Jul 2, 2010
Fast Fiction Friday: Partridge, Ballingrud, and Barron
Labels: Short Fiction Reviews
I've been reading a lot of short fiction recently to help discover new authors and to get a sense of the writing styles of many of the Authors Worth Watching who haven't been able to crank out a novel just yet. It's been enjoyable for the most part. But even though I read the short fiction, I rarely talk about it.
That is going to change. From now on, as I read short fiction I'm going to sum up my thoughts in a Fast Fiction Friday post to appear whenever I manage to read some short fiction during the week. I will still feature reviews of collections and anthologies but as I find it difficult to sit down and read an anthology from cover to cover, I'd like to make mention of the stories while they are still fresh in my mind.
This week I've been on a horror kick reading stories from Norman Partridge, Nathan Ballingrud, and Laird Barron.
Red Rover, Red Rover might be the single best short story I've read this year. It's simple, powerful, and timeless. This would be a perfect ghost story to tell around the campfire, regardless of the audience. Two boys investigate the ghost of a drowned girl in the local lake and end up discovering more than they ever imagined. I've said before that Norman Partridge writes American Horror and Red Rover is exactly that, evoking memories of Stand By Me albeit with a somewhat darker edge. While the story ended a little bit before I would have liked it to, the conclusion was both surprising and fitting. I don't know what the best way to get your hands on Red Rover, Red Rover but I highly suggest you do.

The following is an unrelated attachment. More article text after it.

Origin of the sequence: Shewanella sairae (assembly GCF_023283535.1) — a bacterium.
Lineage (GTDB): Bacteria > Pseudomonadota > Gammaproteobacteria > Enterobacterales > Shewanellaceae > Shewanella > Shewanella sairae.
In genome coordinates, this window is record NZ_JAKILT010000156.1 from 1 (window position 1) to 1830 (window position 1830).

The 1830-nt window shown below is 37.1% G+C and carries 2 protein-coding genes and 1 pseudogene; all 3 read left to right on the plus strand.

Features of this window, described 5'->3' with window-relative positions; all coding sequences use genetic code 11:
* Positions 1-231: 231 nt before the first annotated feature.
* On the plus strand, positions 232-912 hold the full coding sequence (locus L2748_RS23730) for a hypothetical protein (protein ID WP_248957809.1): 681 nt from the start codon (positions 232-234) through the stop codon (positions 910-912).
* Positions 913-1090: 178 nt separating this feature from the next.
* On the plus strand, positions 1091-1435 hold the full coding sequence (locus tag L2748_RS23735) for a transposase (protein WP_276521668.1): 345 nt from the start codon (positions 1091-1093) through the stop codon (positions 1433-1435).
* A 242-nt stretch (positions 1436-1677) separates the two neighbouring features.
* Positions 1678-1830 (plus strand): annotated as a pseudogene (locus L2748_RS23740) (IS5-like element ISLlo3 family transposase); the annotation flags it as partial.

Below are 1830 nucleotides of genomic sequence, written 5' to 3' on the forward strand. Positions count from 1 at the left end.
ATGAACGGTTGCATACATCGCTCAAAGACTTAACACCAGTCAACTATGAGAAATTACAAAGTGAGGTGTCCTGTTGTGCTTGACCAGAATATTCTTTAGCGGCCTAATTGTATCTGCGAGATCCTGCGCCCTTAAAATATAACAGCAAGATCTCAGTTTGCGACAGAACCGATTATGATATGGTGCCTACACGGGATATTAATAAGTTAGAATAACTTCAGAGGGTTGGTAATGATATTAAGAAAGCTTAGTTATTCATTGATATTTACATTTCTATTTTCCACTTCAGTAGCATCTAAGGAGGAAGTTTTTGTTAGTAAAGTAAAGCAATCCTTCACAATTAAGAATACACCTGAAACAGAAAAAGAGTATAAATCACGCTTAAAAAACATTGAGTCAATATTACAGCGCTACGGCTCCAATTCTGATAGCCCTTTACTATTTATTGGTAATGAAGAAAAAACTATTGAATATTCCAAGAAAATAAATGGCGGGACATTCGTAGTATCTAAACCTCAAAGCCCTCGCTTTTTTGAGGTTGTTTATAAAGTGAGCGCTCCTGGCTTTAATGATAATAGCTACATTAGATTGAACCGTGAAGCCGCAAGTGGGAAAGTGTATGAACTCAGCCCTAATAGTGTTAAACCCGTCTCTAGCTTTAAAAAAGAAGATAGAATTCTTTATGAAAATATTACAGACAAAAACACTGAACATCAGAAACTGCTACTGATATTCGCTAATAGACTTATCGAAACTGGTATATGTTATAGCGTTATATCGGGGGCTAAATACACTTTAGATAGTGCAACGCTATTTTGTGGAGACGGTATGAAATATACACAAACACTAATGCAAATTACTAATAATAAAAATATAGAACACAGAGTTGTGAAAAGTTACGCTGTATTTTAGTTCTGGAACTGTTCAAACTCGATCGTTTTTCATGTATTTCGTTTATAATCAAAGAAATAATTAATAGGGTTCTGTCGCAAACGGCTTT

Originally published in the The Del Rey Book of Science Fiction and Fantasy (2008) and edited by Ellen Datlow.
Nathan Ballingrud is an up-and-coming horror writer and while I've found some of his stories to be excellent, North American Lake Monsters felt a little flat to my tastes. I'm fairly sure the titular Monsters are the dysfunctional family staying in the lakeside cabin, not the mysterious bloated corpse washed up nearby. I tend to like stories that either have characters I can connect with or speculative ideas that consume my imagination. Ballingrud's didn't really delve into the physical monster enough to my liking and between the bitchy wife, the angsty teen, and the ex-con husband whose crime is never mentioned, there wasn't enough to like about these characters to make me feel for them. Yes, they all can be monsters but what of it?
Mysterium Tremendum - Laird Barron
Originally published in Barron's 2nd Collection, Occultation.
Posted by Patrick at 7/02/2010 05:49:00 PM